Tuesday, October 14, 2008

Getting Situated...


-2 sleeping pills

-24 hours of sitting on 4 different planes

-2 nights stay in Ethiopia

-6 hours of driving

-3 visas

-5 countries

I have finally arrived in Koza, Cameroon, or as I've quickly come to refer to it as, home.

The culture shock, the jet lag, the constant pinchces and reminders that I am indeed here, the many months of anticipation are beginning to fade. I find myself already slipping into a pattern of how the following nine months will unfold...

Awake and in a cold shower by 6:30, breakfast of oats by 7:00, at the hospital by 7:30 for daily worship and updates on the previous nights happenings. In the hospital (so far switching between a pre-natal clinic, shadowing Audrey in the Pediatric Ward, shadowing Greg in the Open Clinic, Maternity Ward, Emergency Room and Operating Room, fetching meds from the stock room, delivering urine/blood/stools to the Lab, and attempting to translate when needed (or possible) by 8:00 and home for lunch by 3:00. Run, read, do yoga, take pictures, wander to the market, play pick up soccer with local school boys, or explore the surrounding area until about 8:30-9:00, when I happily crawl into bed to dream about doing the same thing the following day.

I am still a little unclear as to what my specific job or role will be at the hospital but am soaking up the all-around exposure as it presents itself. I have already learned more about malaria, typhoid fever, worms, STDs, pregnancies, infections, anesthesia, sutures, general medical terms in both English and French, and cultural norms in a week then I did in four years of college. The questions never stop streaming from my mouth as the amount of things I don't know here is never-ending. Luckily, Greg and Audrey are great mentors and encourage me to ask about anything when I am lost, and offer helpful advice on cultural, medical and general life inquiries. I've already been lucky enough to head to the OR twice (with many more times soon to come...) with Greg and am constantly amazed by the drastic differences between practicing medicine here compared to the small amounts I've been exposed to in the States. Here, you do what you can with what you have, compromise when you don't have something, and make the most of the things you are fortunate enough to have.

Its incredibly hot here: sticky, humid, and we're all constantly sweaty. The days are often over a hundred degrees, the nights a cool 80, and fans are more of a luxury and necessity than one would think. However this heat is nothing compared to what we have to look forward to in March, as all of the local hospital workers frequently like to remind me of when I mention just how hot I am midday.

Apparently March-June is unbearable for even the most acclimated of native Cameroonians, challenging human tolerance by reaching 130 degrees during the day and only cooling to around 100 while we all try our hardest to fall asleep. Oh how nice the spring will be....

The people here are very friendly, welcoming, and excited to have some many white people in Koza.... there are now six of us. Some stare quizzically, others shy away; some feel personally honored when spoken to or visited by a "Nasara" (white person in Mafa, the local tribal language), others cry and scream. They are hard workers and are beginning harvest, primarily of their staple food, millet; also have large harvests of peanut fields, tomatoes, potatoes, eggplants, and guavas. Cows, goats, sheep and chickens are often seen making their way through the market, our backyard, the soccer fields and anywhere there is greenery. French is spoken almost fluently by all, and English is a rare luxury to hear. Polygamy is practiced and accepted nonchalantly, STD's and pregnancies widespread. Local accidents and burns make for interesting medical cases but offer a heart-breaking view of frequent and casual misfortunes that happen daily. Death is viewed as unfortunate, but a readily accepted and expected part of life.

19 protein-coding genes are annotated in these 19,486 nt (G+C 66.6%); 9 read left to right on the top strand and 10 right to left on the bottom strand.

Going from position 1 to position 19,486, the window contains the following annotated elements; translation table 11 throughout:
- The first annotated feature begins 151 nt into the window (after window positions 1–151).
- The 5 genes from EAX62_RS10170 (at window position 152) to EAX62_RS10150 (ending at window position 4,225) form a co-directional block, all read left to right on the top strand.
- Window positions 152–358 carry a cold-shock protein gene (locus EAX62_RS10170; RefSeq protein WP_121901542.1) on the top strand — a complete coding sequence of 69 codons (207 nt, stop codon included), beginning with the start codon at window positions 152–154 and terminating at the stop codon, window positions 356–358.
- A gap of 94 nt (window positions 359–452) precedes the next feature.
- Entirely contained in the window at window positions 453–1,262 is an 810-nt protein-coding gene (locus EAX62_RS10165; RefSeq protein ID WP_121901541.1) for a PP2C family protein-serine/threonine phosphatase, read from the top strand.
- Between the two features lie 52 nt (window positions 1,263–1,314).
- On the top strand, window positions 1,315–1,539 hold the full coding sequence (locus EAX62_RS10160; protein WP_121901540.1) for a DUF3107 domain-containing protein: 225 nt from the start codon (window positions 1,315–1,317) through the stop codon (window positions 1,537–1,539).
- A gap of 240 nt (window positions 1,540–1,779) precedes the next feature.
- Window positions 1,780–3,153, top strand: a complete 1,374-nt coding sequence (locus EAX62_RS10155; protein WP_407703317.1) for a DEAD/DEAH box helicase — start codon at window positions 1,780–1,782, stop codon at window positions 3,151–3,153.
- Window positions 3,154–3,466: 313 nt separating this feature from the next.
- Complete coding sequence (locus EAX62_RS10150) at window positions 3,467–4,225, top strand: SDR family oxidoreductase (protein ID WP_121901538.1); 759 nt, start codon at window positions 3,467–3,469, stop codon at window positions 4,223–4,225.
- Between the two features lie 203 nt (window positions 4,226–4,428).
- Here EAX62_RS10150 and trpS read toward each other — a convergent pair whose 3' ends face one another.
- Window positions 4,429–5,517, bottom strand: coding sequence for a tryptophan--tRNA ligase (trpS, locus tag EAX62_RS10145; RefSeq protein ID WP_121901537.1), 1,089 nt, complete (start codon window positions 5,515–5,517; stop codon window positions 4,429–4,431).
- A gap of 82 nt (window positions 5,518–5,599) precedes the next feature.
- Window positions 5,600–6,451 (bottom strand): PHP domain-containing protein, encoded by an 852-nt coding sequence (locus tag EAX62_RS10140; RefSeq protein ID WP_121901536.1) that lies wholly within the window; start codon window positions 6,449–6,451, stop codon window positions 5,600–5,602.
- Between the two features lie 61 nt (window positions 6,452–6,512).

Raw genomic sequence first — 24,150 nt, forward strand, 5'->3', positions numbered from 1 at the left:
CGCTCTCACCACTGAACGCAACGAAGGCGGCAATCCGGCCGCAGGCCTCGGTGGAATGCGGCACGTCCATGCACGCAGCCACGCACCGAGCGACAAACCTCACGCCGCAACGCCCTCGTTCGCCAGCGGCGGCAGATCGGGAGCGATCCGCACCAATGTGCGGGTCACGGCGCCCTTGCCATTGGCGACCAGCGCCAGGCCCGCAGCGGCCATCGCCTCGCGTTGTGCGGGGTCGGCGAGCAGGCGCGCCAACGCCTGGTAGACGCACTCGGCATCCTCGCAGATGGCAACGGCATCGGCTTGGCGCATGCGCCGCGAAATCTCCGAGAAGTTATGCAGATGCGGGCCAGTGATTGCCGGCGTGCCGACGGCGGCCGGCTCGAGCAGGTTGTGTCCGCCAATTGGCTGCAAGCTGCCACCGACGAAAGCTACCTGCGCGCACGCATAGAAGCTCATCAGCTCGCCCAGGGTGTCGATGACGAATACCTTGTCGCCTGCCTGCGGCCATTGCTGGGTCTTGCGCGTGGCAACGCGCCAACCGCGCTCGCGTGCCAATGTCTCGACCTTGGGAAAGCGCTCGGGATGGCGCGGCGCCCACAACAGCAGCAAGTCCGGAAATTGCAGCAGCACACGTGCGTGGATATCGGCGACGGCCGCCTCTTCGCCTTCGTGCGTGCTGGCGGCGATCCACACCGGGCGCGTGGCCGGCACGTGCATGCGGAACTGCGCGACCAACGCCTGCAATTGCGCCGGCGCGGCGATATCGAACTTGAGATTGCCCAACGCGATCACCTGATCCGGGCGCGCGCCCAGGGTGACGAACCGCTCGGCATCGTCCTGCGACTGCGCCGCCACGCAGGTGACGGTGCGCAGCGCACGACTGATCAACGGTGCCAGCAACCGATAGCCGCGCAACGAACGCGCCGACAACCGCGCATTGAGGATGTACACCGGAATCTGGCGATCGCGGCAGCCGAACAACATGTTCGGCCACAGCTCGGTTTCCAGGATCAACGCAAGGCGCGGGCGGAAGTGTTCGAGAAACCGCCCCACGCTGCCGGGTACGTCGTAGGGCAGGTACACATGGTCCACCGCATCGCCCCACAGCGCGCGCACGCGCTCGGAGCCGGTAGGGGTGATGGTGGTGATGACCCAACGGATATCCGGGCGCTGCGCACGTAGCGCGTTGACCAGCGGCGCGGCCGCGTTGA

In short....Bush Africa... mud huts with straw roofs, women who amazingly carry everything on their heads, children who are delighted for hours by nothing but bare feet and a deflated soccer ball, miles upon miles of millet fields, nauseating heat, mosquito nets that nightly aid in the perpetually silent battle against diseases, broken rules of cookbook medicine, smiles that could cure the world.



Allegra said...

I MISS YOU!!! I feel completely left out of the travels and adventure. Even though I hate being here while you're having a wonderful life experience there the story of the heat is enough to ease my desire to jump on the next plane with my mosquito net. I'm working hard to make money to fly you back from my wedding. I'll keep you updated. How can I email you for real? Do you have an address? Is this the best way to write you? I love you buddy and think of you often.

James said...


fun to read of your experiences. you best be putting that camera to good use sister!! i don't want to hear any excuses like, "i'm too busy", "i'm too hot" get to shooting. carry that damn camera with you everywhere you go so you don't miss anything. looking forward to watching you grow through this experience.

TaraB said...

Allison! I'm so excited for you to BE there! Sounds like you are doing some amazing things. Keep up the awesomeness. God Bless!

Jeremy said...

I miss you. Tell me when you acquire bird flu. That is when I'll come to the rescue.